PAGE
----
Finally, Table 6 shows the forecast evaluation for Nonresidential investment. The pattern displayed in Table 6 is a mix of the patterns in Tables 4–5. For the nowcast, MinnCSV provides better forecasts than the others, whereas SSCSV generally does well and ranks first for horizons 1–5 with respect to the density forecasts. The utility of the steadystate prior is clear from Table 6: while MinnCSV and MinnIW start out well, the performance deteriorates more rapidly with h than what is manifested by the other models employing information about the steady states. We can again see that both SSCSV and SSNGCSV dominate MinnCSV for all h > 0.
4.3.3 Monthly Univariate Forecasting Results
Moving to the monthly variables, Table 7 presents the forecast evaluation for inflation. The results indicate that there is little to gain from using the mixedfrequency VAR for forecasting monthly inflation as compared to a monthly VAR. The relative RMSE is close to unity and few of the DieboldMariano tests of equal predictive ability indicate any difference between the benchmark and the mixedfrequency models. Use of stochastic volatility improves the density forecasts somewhat, whereas the quality of the point forecasts deteriorates.
Model  h = 0  h = 1  h = 2  h = 3  h = 4  h = 5  h = 6  h = 7  h = 8 

Relative LPDS (model in first column − benchmark)  
MinnIW  0.07  −0.09  −0.02  −0.01  0.01  −0.02  −0.01  −0.01  −0.02 
SSIW  0.06  −0.10  0.00  0.00  0.03  −0.00  −0.00  0.00  −0.01 
SSNGIW  0.05  −0.10  −0.01  −0.01  0.04  −0.01  −0.04  −0.02  −0.03^{*} 
MinnCSV  −0.22  −0.42  −0.31  −0.33  −0.34  −0.30  −0.29  −0.32  −0.30 
SSCSV  −0.22  −0.43  −0.32  −0.31  −0.33  −0.32  −0.31  −0.36  −0.32 
SSNGCSV  −0.22  −0.43  −0.31  −0.32  −0.33  −0.29  −0.33  −0.36  −0.34 
Relative RMSE (model in first column/benchmark)  
MinnIW  1.02  0.98  0.99  0.99  1.00  1.00  1.00  1.00  1.00 
SSIW  1.02  0.98  1.00  1.00  1.01  1.01  1.00  1.00  1.00 
SSNGIW  1.02  0.98  0.99  0.99  1.00  1.00  1.00  1.00  1.00 
MinnCSV  1.05  0.99  0.97  0.96  0.97  0.97  0.97^{*}  0.98^{*}  0.99 
SSCSV  1.04  0.98  0.97  0.97  0.97^{*}  0.97  0.97^{*}  0.97^{*}  0.98 
SSNGCSV  1.04  0.99  0.97  0.96  0.97  0.97  0.97^{*}  0.98^{*}  0.98 
Note: The forecast horizon h denotes months. Negative LPDS entries indicate that the mixedfrequency model is superior in terms of density forecasting and values of the RMSE below 1 indicate better point forecasts. Bold entries show the minimum per column. The benchmark model is a VAR(12) including the 10 monthly variables using the steadystate prior with a constant error covariance matrix. Two stars (^{**}) indicate that the Diebold–Mariano test of equal predictive ability is significant at the 1 percent level, whereas a single star (^{*}) indicates significance at the 10 percent level. The test employs the modifications proposed by Harvey et al. (1997).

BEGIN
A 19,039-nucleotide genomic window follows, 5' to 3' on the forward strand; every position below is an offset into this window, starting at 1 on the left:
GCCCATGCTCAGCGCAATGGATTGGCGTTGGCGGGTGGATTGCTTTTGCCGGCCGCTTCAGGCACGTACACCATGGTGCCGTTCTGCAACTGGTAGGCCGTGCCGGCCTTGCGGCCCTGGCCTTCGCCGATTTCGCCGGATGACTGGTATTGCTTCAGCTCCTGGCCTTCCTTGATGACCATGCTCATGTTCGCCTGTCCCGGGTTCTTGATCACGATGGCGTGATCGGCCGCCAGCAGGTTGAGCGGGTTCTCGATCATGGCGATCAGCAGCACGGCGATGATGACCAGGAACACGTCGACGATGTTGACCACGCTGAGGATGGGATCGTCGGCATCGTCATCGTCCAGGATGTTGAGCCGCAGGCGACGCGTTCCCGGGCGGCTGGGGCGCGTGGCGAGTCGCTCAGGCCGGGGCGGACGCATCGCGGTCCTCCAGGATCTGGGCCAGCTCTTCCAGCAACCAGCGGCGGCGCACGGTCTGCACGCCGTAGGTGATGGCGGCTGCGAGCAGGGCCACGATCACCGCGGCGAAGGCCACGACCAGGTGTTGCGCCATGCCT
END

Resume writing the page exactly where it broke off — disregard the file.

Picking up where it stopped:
Next, the evaluation of the forecasts of the federal funds rate is displayed in Table 8. In contrast to the results for inflation, we here find large benefits from using the mixedfrequency models for forecasting the monthly federal funds rate. All three models with stochastic volatility do well with respect to both density and point forecasts, but the steadystate models have a small edge across most horizons. Contrasting these results with the results for inflation in Table 7, we now find larger improvements from using stochastic volatility. We interpret this result as an indication that the federal funds rate has been more volatile than the inflation rate relative to constant historical levels of volatility. In addition, the improved accuracy of the forecasts obtained from the mixedfrequency models highlight the importance of utilizing all realtime information that is available. As explained in Section 4.1, the mixedfrequency VAR automatically handles ragged edges of the data, whereas the singlefrequency benchmark is estimated on the balanced data set. For some variables, e.g., the federal funds rate, this evidently makes a difference. Schorfheide and Song (2015) reached the same conclusion when forecasting quarterly growth rates of monthly variables. A likely explanation as to why this appears to matter more for the federal funds rate is because of its high persistence.